A rapid rise in cases of mucormycosis, also known as “black fungus”, has added to the challenges faced by India’s healthcare system as it deals with a massive second wave of COVID-19 infections.
Read on for information about mucormycosis, opinions from health experts and the scientific evidence behind what could be driving the recent rise in cases.
What is mucormycosis?
Mucormycosis is a fungal infection that causes blackening or discolouration over the nose, blurred or double vision, chest pain, breathing difficulties and coughing blood.
Mucormycosis is caused by exposure to mucor mould, which is commonly found in soil, air and even in the nose and mucus of humans.
It spreads through the respiratory tract and erodes facial structures. Sometimes, doctors will have to surgically remove an infected eye to stop the infection from reaching the brain.
The disease has a close link to diabetes and conditions that compromise the immune system. Experts have said that overuse of drugs that suppress the immune system during the COVID-19 pandemic could be causing the surge.
Data from the US Centers for Disease Control and Prevention shows that mucormycosis has a mortality rate of 54 percent, which can vary depending on the condition of the patients and the body part affected.
On Saturday, federal chemicals and fertilisers minister Sadananda Gowda said nearly 9,000 cases had been reported in India in recent weeks, mostly in people infected with COVID-19 or recovering from the disease. Normally, the country records fewer than 20 cases a year.
The infection has led to a shortage of Amphotericin B, the drug used to treat the condition. Gowda did not share the number of fatalities, but local media have said more than 250 have died because of the disease.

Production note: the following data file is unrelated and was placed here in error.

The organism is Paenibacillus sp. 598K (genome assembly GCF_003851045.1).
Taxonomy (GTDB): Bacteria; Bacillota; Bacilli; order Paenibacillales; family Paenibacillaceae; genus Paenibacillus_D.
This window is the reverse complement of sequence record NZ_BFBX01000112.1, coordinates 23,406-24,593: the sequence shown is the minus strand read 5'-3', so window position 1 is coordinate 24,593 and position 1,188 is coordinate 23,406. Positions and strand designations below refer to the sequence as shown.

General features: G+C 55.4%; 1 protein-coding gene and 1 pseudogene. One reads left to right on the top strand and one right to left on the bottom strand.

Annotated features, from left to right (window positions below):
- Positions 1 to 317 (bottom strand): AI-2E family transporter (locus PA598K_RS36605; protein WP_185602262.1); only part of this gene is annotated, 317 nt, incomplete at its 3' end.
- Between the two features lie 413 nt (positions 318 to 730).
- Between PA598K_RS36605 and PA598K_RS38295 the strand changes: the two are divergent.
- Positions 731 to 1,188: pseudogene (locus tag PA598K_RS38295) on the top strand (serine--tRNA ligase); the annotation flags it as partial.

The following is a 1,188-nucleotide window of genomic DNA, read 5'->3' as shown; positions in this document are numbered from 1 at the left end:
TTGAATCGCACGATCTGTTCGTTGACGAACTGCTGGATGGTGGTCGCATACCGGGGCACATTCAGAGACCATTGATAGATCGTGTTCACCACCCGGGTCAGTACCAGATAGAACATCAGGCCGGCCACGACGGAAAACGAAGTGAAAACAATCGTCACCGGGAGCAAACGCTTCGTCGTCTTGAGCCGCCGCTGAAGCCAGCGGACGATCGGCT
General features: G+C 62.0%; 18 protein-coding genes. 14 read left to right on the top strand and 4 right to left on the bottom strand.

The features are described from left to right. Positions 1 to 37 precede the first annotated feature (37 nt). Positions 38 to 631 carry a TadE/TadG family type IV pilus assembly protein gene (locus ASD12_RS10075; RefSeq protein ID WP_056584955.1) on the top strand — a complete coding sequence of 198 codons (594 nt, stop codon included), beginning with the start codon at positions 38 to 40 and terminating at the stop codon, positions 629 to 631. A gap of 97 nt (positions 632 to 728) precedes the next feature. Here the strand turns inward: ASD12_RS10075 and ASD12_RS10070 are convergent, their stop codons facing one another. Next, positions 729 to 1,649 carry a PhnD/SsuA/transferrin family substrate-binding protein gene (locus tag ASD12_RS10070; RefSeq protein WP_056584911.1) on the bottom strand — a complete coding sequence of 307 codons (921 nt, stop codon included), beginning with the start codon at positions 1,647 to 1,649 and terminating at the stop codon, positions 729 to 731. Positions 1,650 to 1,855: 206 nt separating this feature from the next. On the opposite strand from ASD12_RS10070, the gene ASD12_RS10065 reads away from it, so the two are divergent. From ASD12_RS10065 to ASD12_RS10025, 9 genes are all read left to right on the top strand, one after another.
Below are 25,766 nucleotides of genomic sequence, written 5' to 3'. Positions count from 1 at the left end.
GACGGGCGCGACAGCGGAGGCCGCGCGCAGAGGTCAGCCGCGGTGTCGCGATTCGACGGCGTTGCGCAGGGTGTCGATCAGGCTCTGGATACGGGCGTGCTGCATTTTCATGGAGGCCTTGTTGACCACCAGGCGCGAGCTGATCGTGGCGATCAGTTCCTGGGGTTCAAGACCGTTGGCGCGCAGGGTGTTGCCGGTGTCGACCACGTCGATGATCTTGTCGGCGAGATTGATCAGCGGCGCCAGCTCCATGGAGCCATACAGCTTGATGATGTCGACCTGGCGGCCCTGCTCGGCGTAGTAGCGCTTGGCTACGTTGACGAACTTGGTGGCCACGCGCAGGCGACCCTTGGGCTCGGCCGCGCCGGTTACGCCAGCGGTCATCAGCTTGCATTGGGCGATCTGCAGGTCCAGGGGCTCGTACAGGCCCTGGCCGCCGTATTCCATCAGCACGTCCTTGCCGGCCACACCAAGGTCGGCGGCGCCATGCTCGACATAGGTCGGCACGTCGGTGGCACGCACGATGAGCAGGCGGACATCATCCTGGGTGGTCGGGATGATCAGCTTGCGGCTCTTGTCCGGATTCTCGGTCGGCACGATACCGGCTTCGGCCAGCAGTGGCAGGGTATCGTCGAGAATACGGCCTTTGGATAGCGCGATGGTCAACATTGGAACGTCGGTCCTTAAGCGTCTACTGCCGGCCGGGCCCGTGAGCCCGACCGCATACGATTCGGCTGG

Is it contagious?
The disease is not contagious, which means that it cannot spread from contact between humans or animals.
But it does spread from fungal spores that are present in the air or in the environment, which are almost impossible to avoid.
“Bacteria and fungi are present in our bodies already, but they are kept in check by the body’s immune system,” said K Bhujang Shetty, head of Narayana Nethralaya a speciality eye hospital.
“When the immune system goes down because of cancer treatment, diabetes or use of steroids, then these organisms get an upper hand and they multiply,” said Shetty.
Is it spread by unsanitised cylinders or ventilators?
It is hard to say.
Experts say unsanitary conditions could increase the risk of developing infections.
“There is a lot of contamination in the pipes used for oxygen, the cylinders that are being used, the humidifiers used,” said Nishant Kumar, an ophthalmologist at Hinduja Hospital in Mumbai.
“If you are immuno-suppressed, and you have been on these pipes and oxygens for a long period of time, then these infections get much more of an opportunity to get in.”
But opinion is divided on this point.
“Hospitals were dirty even before April. We need epidemiological studies to assess why these cases are rising now,” said SP Kalantri, senior doctor and researcher at the Mahatma Gandhi Institute of Medical Sciences in Maharashtra.
Why mucormycosis and not other fungal infections?
COVID-19 has been associated with a wide range of secondary bacterial and fungal infections, but experts say India’s second COVID wave has created a perfect environment for mucormycosis.
Low oxygen, diabetes, high iron levels, immunosuppression, as well as several other factors including prolonged hospitalisation with mechanical ventilators, creates an ideal milieu for contracting mucormycosis, researchers wrote in the journal Diabetes & Metabolic Syndrome: Clinical Research & Reviews.
“It is a new challenge and things are looking bleak,” said Ambrish Mithal, the chairman and head of the endocrinology and diabetes department at Max Healthcare, a chain of private hospitals in India.
“Earlier I used to come across just a few cases every year but the current infection rate is frightening.”